KRASNAYA POLYANA, Russia — The super-G was running so extreme that seven of the opening eight racers slid, tumbled, careened, and glided off the course, unable to finish.
In all, 18 of 49 racers failed to make it across the finish line.
Leave it to the Austrians to solve a tricky course designed by one of their coaches. This nation, no matter how tough the track, just seems to shine in this discipline.
Anna Fenninger became the third Austrian in a row to win the women’s super-G, finding a smooth way through the uneven course Saturday. She finished in 1 minute, 25.52 seconds, edging Maria Hoefl-Riesch of Germany by 0.55 seconds. Nicole Hosp of Austria was third.
With that, the Austrians are off to a soaring start at the Sochi Games, leading the Alpine standings with four medals. That already matches the total this skiing-proud nation had the entire time in Vancouver four years ago.
Pressure’s now off, right?
‘‘We have a lot of pressure — that is our sport,’’ said Austrian coach Florian Winkler, who designed the challenging course that skiers only had a brief time to inspect.
Starting 17th and wearing a cheetah-themed print on her helmet, Fenninger flew along the course, hardly bothered by the bumps. She made sure the super-G title remained with Austria after Andrea Fischbacher took gold in 2010 and Michaela Dorfmeister did so at the 2006 Turin Games.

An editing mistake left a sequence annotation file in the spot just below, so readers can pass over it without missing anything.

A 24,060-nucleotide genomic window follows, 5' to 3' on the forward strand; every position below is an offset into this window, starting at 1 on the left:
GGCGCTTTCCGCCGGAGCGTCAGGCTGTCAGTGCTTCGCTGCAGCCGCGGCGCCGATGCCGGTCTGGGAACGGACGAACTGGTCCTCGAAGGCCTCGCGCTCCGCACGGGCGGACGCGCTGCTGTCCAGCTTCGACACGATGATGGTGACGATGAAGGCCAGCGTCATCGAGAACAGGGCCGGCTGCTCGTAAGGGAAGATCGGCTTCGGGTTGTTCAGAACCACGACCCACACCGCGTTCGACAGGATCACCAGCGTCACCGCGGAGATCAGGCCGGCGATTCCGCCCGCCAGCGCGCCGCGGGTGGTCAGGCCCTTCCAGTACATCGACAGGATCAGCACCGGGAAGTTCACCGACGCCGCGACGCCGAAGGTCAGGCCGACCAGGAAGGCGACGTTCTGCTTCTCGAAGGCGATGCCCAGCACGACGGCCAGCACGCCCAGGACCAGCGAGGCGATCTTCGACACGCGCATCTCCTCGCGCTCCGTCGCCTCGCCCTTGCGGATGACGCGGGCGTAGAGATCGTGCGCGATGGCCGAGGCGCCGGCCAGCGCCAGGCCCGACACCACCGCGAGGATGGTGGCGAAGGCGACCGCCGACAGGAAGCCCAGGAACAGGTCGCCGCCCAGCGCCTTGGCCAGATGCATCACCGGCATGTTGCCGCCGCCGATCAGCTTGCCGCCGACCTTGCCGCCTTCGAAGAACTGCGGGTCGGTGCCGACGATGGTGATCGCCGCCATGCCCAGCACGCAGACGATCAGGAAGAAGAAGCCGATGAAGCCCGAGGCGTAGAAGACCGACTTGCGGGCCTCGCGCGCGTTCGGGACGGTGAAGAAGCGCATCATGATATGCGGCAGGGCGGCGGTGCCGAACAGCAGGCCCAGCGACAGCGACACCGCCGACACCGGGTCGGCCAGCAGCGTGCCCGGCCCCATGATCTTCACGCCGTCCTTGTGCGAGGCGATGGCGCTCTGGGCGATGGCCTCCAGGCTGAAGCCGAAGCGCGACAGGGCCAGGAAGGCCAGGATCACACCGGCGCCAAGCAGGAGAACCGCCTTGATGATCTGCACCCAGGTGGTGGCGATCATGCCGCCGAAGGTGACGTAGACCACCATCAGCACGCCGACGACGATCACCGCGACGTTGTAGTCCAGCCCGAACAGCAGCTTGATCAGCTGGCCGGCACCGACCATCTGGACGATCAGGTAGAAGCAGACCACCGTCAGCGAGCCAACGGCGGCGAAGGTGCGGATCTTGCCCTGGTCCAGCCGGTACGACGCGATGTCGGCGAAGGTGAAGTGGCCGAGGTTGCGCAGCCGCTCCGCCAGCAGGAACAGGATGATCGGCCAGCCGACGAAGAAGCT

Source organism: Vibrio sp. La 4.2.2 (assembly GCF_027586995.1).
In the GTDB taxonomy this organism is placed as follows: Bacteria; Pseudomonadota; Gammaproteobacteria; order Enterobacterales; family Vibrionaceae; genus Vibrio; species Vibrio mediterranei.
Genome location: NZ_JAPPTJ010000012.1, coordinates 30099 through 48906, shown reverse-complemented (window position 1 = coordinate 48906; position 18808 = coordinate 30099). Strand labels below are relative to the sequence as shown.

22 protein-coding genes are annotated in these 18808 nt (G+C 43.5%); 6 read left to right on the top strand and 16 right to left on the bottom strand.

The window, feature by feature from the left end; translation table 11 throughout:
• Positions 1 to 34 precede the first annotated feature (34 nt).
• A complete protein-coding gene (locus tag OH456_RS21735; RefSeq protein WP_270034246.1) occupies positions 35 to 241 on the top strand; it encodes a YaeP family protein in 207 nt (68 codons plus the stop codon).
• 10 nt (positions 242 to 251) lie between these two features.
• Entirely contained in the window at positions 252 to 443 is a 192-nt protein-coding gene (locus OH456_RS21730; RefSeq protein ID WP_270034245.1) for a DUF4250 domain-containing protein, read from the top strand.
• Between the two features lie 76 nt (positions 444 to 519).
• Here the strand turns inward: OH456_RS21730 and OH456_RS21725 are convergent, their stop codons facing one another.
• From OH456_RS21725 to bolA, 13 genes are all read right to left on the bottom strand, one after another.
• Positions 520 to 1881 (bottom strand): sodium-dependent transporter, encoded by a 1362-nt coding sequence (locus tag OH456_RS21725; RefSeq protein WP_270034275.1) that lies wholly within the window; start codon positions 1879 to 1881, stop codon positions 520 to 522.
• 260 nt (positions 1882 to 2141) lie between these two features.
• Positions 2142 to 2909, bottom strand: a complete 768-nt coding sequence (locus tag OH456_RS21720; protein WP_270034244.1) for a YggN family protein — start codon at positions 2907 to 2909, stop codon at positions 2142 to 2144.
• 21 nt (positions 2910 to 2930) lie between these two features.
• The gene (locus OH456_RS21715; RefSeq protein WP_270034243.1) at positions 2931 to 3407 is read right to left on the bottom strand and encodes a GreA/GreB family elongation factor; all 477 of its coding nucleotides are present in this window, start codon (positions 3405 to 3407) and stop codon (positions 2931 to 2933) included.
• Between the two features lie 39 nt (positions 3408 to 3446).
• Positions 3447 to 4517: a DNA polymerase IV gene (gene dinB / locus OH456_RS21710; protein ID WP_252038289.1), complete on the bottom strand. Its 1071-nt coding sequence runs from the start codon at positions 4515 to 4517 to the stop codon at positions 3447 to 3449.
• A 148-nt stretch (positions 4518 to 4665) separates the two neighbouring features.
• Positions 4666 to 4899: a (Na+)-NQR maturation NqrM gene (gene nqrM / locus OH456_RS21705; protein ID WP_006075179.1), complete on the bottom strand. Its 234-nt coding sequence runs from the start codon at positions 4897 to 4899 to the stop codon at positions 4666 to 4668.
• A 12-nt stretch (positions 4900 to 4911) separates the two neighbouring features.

Racers from Austria have dominated this Olympic event since the super-G began at the 1988 Calgary Games. The country has now won eight of a possible 24 medals.
The rate at which skiers were going off course led Kjetil Jansrud of Norway to post on Twitter: ‘‘I am speechless for the moment. Looks like it’s difficult, but this is crazy. #DNFbonanza.’’
Carolina Ruiz Castillo of Spain was the first racer out of the start gate — and crashed seven seconds into her run.
Hoefl-Riesch and Hosp certainly had no trouble navigating the hill and added to their medal collections in Sochi. They went 1-2 in the super-combined this week.
Prerace favorites Lara Gut of Switzerland and Tina Maze of Slovenia were fourth and fifth. Tina Weirather of Liechtenstein didn’t compete after hurting her right leg in downhill training last weekend.
Julia Mancuso of the United States said she became hesitant after watching so many others before her struggle on the course. She wound up eighth.